Granted, both drugs have an exceptional high cure rate, 90% plus, the convenience and lack of side effects associated with Harvoni will certainly be attractive to potential patients, and physicians. This adds to the notion of patients and physicians disapproving of Express Script's decision to force one drug over the other, as patients who paying high monthly premiums will care less about how expensive the drug is for a company that's generated $8 billion in gross profit over the last year alone. Hence, there could be patient and physician backlash.
The price is right
Aside from reasons to invest in Gilead related to the AbbVie/Express Scripts news, the stock itself is attractively priced. The consensus EPS expectation for next year is $10.07, which is higher than the $9.45 that analysts expected 90 days ago.
Therefore, with the understanding that AbbVie's presence will take some business from Gilead's Hep C franchise, let's be conservative and assume that Gilead will earn $9.45 per share in 2015. If so, shares trade at just 9.8 times next year's earnings.
That makes Gilead the cheapest $100 billion plus company in the biotech or big pharma space. It's far cheaper than fellow growth companies like Bristol-Myers, which trades at nearly 34 times next year's earnings, despite the fact that Gilead is expected to grow several times faster than BMY. It's also cheaper than large companies like Pfizer that have been hit hard by the patent cliff, a stock that trades at over 14 times next year's earnings.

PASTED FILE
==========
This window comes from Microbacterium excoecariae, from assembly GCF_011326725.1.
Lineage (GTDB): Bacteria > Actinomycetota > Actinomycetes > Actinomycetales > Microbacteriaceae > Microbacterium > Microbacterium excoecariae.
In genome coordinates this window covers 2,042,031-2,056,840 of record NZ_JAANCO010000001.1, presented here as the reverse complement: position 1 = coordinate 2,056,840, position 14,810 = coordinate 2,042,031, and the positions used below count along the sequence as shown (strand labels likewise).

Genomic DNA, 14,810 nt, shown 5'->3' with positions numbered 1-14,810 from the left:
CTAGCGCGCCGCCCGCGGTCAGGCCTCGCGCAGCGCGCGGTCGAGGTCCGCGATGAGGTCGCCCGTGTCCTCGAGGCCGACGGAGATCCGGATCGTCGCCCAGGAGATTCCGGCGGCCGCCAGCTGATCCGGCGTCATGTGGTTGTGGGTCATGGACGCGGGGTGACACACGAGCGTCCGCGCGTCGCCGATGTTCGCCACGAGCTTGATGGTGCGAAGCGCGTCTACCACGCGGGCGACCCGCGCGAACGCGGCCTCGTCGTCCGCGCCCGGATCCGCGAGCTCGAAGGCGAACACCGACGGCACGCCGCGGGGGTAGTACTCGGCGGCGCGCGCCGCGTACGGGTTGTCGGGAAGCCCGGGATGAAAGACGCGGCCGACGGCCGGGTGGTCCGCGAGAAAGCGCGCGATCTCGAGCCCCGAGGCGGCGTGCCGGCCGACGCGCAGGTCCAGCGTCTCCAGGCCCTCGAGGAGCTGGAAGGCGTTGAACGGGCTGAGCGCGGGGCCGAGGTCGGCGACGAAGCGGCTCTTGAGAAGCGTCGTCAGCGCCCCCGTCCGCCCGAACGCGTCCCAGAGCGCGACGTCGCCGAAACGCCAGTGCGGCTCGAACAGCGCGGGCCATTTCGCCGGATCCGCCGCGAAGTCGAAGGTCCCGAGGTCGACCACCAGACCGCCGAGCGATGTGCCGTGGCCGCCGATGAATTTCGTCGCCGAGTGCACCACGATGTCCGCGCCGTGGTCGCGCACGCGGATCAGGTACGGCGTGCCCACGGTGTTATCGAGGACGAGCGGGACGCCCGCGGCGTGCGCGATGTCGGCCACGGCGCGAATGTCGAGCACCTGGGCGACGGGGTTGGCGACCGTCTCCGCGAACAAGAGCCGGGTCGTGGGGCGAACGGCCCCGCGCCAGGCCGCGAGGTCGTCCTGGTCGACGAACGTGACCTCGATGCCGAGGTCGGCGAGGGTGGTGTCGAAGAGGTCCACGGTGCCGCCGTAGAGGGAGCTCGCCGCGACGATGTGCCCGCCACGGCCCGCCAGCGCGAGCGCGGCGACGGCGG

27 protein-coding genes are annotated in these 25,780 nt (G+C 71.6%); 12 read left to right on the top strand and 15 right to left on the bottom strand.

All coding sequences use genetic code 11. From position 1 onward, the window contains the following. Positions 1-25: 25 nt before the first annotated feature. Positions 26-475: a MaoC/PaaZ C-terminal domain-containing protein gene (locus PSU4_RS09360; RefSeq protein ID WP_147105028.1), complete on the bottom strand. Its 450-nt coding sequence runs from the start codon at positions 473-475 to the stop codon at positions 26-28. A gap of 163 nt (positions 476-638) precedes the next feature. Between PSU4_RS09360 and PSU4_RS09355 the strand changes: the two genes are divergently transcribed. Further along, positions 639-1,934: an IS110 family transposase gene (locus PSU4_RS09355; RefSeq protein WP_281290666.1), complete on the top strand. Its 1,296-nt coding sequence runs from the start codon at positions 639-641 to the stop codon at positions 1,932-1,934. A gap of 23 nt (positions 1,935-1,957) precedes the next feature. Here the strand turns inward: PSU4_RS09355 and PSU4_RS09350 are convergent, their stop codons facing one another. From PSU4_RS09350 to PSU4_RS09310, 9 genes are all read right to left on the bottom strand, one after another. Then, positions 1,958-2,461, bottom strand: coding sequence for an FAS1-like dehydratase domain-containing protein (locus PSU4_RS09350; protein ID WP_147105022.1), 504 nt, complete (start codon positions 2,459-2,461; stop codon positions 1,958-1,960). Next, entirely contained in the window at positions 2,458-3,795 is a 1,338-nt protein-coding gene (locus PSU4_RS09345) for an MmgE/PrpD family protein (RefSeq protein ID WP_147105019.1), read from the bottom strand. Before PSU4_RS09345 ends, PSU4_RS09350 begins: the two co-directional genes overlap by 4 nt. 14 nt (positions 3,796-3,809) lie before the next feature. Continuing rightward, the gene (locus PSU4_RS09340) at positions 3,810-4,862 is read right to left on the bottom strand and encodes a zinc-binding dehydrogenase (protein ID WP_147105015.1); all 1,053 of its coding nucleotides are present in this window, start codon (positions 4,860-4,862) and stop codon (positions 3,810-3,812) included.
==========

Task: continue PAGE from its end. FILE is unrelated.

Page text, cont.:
Therefore, one could suggest that Gilead is priced as one of the worst large companies in this space, a premium that does not match the fundamentals.
There's more to Gilead than Hep C
Lastly, and to conclude, while Gilead is often identified for its leading Hep C franchise, it is the leader in treatments for HIV. Truvada is its most well-known HIV product, creating sales of $875 million during its last quarter with growth of 8%, but Gilead has three other HIV products that are on pace to create well over $1 billion in annual sales during the next 12-months.
These include the combination Complera/Eviplera, which saw sales grow 57% to $330 million during its last quarter, and also Strbild, whose revenue skyrocketed 128% to $328 million in the third quarter. Further, Gilead has been developing an enormous, and highly promising pipeline in oncology for several years. Back in July it was granted FDA approval for its first drug in oncology, Zydelig, for the treatment of three different B-cell blood cancers. This further illustrates the diversity in Gilead's business, and the leading emphasis on research. As an investor who is seeking safety in the space at a good price, opportunities like Gilead at $93 a share just don't come around that often.
Disclosure: The author is long GILD.
The author wrote this article themselves, and it expresses their own opinions. The author is not receiving compensation for it (other than from Seeking Alpha). The author has no business relationship with any company whose stock is mentioned in this article.